Re: Invention Time
In principle, if you had a sufficiently dense detector capable of recording not just the magnitude, but also the phase of the light wave, you can then compute the optical image your telescope would have got if it were perfectly focussed. You would still need to correct for atmospheric distortions, of course. An additional plus is that you won't actually need a mirror as such: you can process your data to form an image corresponding to the wavefront coming from any direction - and potentially observe all of them at once.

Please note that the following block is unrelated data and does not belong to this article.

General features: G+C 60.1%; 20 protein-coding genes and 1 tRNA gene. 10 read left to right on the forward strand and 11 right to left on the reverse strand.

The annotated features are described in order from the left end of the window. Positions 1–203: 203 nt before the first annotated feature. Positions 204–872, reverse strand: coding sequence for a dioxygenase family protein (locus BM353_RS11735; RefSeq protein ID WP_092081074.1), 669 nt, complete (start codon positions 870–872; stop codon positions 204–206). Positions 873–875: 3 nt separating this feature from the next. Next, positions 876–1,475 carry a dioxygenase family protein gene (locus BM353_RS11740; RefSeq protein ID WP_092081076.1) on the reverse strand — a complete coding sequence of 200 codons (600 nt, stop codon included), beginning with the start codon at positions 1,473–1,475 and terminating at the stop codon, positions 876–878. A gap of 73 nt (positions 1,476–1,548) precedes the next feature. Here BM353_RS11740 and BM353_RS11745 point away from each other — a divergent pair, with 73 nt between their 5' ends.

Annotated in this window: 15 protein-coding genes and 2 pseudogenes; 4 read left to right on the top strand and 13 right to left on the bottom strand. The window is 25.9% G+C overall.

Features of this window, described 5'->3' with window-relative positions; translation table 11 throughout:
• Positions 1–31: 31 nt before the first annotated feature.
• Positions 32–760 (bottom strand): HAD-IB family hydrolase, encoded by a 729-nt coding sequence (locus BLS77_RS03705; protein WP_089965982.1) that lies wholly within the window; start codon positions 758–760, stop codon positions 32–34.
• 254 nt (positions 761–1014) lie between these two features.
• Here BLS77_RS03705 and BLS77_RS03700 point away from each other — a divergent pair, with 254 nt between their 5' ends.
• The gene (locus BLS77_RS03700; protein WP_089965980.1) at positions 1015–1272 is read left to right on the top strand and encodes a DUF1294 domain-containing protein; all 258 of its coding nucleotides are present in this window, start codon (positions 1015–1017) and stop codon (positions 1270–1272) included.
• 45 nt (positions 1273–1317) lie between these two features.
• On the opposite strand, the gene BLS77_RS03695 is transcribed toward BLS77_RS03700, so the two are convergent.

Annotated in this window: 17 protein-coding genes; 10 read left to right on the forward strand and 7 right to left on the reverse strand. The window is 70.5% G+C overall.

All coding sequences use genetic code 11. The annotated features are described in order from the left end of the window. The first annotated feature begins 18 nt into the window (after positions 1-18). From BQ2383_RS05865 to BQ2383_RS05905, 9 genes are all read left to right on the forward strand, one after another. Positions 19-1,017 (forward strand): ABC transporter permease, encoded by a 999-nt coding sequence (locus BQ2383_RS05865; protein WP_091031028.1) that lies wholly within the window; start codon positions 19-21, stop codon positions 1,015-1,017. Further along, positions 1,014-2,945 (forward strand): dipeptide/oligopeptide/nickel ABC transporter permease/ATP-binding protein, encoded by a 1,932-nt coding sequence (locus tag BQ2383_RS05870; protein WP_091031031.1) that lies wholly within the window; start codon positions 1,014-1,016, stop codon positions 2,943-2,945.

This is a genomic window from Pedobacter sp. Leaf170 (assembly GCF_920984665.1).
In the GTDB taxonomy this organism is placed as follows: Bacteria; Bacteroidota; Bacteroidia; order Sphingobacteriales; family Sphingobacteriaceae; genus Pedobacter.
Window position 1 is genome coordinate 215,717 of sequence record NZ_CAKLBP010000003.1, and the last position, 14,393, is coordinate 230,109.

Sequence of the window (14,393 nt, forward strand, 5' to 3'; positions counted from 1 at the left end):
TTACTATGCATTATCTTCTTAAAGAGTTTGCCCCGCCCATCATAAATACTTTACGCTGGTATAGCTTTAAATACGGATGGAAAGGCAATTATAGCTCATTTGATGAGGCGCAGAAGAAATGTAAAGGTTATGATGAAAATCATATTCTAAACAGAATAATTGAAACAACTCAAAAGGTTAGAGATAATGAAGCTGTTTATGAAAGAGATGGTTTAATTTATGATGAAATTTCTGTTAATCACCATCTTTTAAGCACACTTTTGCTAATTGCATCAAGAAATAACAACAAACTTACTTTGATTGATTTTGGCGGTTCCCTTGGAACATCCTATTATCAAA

The downside is that even if can build a large enough sensor (say, soccer-field-sized) to beat a modern optical telescope, the amount of computing power you would need to synthesize your images at optical wavelengths is so enormous that this whole thing is currently firmly in the science fiction domain. At longer wavelengths used in radioastronomy both the sensor design and the amount of processing needed becomes practical. See: https://www.skatelescope.org/